increase the swapfile space on Oracle Enterprise Linux (OEL)

Trying to install oracle products and are getting:

image

Swap Size - This is a prerequisite condition to test whether sufficient total swap space is available on the system.
Expected Value
: 3.9122GB (4102288.0KB)
Actual Value
: 1.9994GB (2096472.0KB)
Details:
-
PRVF-7573 : Sufficient swap size is not available on node "myrem12c" [Required = 3.9122GB (4102288.0KB) ; Found = 1.9994GB (2096472.0KB)]  - Cause:  The swap size found does not meet the minimum requirement.  - Action:  Increase swap size to at least meet the minimum swap space requirement.

 

check what swap you have on the machine, as any user:

swapon –s

Filename                                Type            Size    Used    Priority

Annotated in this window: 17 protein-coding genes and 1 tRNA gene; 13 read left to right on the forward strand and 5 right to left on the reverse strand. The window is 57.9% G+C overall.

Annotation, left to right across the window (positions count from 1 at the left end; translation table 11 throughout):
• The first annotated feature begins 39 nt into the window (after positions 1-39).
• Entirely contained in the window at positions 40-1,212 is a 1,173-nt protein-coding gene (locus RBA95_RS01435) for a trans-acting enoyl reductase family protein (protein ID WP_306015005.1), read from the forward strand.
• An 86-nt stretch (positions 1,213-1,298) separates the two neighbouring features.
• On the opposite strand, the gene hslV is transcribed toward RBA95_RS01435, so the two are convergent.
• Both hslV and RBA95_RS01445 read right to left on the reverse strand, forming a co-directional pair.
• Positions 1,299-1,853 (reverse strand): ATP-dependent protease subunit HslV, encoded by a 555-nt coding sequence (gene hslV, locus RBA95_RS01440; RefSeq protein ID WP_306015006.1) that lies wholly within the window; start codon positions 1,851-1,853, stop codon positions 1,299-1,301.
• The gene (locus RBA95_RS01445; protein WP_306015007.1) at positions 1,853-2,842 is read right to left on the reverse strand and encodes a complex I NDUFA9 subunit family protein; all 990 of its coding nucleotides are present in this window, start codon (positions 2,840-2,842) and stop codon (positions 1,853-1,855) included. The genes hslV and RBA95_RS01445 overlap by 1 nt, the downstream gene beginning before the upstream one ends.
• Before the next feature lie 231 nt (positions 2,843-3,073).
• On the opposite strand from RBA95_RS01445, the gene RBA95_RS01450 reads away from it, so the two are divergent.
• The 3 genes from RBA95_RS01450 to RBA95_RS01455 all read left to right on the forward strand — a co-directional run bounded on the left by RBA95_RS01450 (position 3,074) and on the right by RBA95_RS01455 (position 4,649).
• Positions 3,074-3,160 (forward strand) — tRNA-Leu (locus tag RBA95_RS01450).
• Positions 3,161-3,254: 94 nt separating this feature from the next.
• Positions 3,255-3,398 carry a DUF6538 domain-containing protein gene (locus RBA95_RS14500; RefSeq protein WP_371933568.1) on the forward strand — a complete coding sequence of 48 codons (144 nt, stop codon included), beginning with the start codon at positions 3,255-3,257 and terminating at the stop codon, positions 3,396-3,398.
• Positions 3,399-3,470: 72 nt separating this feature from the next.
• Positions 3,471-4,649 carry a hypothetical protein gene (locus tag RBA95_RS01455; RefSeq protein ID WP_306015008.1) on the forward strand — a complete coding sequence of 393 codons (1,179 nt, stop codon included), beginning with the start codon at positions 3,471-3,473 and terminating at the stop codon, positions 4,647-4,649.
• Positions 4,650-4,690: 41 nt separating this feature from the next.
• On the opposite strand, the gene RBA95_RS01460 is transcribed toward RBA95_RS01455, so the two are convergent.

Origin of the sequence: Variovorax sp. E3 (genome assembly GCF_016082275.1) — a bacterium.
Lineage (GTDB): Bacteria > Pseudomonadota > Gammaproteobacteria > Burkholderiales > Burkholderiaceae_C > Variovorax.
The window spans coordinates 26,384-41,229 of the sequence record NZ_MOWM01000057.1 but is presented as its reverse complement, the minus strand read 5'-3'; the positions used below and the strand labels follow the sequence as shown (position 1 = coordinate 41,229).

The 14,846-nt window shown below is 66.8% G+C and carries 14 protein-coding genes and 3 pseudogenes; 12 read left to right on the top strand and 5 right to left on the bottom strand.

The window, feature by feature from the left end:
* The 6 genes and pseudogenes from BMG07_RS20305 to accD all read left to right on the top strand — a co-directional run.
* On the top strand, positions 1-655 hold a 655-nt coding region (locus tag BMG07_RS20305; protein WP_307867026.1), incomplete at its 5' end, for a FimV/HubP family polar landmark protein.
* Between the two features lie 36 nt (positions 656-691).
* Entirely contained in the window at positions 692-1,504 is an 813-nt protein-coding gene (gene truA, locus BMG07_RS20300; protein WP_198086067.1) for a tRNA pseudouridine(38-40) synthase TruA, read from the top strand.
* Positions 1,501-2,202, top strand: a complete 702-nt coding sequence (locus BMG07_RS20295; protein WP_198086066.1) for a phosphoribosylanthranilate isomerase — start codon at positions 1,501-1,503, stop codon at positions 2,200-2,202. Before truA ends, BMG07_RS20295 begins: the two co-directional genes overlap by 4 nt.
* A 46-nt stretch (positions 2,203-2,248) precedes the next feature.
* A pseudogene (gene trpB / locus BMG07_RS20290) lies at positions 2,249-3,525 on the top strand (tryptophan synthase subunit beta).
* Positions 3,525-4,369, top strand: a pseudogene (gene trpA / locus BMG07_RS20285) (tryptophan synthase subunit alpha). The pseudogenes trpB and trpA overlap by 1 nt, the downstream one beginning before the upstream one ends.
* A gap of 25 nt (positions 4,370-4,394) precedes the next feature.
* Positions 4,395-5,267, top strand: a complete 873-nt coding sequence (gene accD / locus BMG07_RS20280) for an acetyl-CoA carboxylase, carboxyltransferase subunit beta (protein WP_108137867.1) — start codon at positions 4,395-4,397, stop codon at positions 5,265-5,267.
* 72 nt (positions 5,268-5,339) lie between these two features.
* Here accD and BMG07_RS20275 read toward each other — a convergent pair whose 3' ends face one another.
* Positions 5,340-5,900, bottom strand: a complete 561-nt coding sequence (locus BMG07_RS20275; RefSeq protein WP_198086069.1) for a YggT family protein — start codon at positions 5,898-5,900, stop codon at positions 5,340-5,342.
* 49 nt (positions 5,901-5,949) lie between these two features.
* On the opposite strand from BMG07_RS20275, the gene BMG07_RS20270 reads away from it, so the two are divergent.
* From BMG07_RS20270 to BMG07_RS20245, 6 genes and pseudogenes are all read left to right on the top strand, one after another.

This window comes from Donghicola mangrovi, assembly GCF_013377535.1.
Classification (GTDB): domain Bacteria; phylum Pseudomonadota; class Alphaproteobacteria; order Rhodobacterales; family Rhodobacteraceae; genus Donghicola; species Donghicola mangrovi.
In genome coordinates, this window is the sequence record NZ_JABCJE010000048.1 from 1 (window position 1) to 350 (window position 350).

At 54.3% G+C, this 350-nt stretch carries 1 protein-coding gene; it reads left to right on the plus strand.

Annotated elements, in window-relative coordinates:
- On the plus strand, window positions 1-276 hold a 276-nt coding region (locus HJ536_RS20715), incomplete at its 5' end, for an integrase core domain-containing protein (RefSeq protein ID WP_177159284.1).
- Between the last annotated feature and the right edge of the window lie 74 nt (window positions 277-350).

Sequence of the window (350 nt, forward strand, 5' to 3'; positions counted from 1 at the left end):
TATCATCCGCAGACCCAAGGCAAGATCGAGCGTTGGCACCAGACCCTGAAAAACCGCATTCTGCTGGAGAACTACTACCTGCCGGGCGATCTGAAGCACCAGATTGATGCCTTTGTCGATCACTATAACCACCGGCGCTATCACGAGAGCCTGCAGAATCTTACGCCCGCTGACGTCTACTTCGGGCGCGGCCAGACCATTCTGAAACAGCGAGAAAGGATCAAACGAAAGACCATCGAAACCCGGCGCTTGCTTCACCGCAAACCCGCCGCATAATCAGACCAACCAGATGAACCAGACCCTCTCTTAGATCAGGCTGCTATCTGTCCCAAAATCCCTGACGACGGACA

/dev/xvda3                              partition       2096472 0       -1

Create a file that you’ll use for swap with dd (as root)

[root@myrem12c em12cBP1]# dd if=/dev/zero of=/home/swapfile bs=2048 count=1048576
1048576+0 records in
1048576+0 records out
2147483648 bytes (2.1 GB) copied, 33.498 seconds, 64.1 MB/s

mkswap /home/swapfile

swapon /home/swapfile

swapon -a

[root@myrem12c em12cBP1]# swapon -s
Filename                                Type            Size    Used    Priority
/dev/xvda3                              partition       2096472 0       -1
/home/swapfile                          file            2097144 0       -2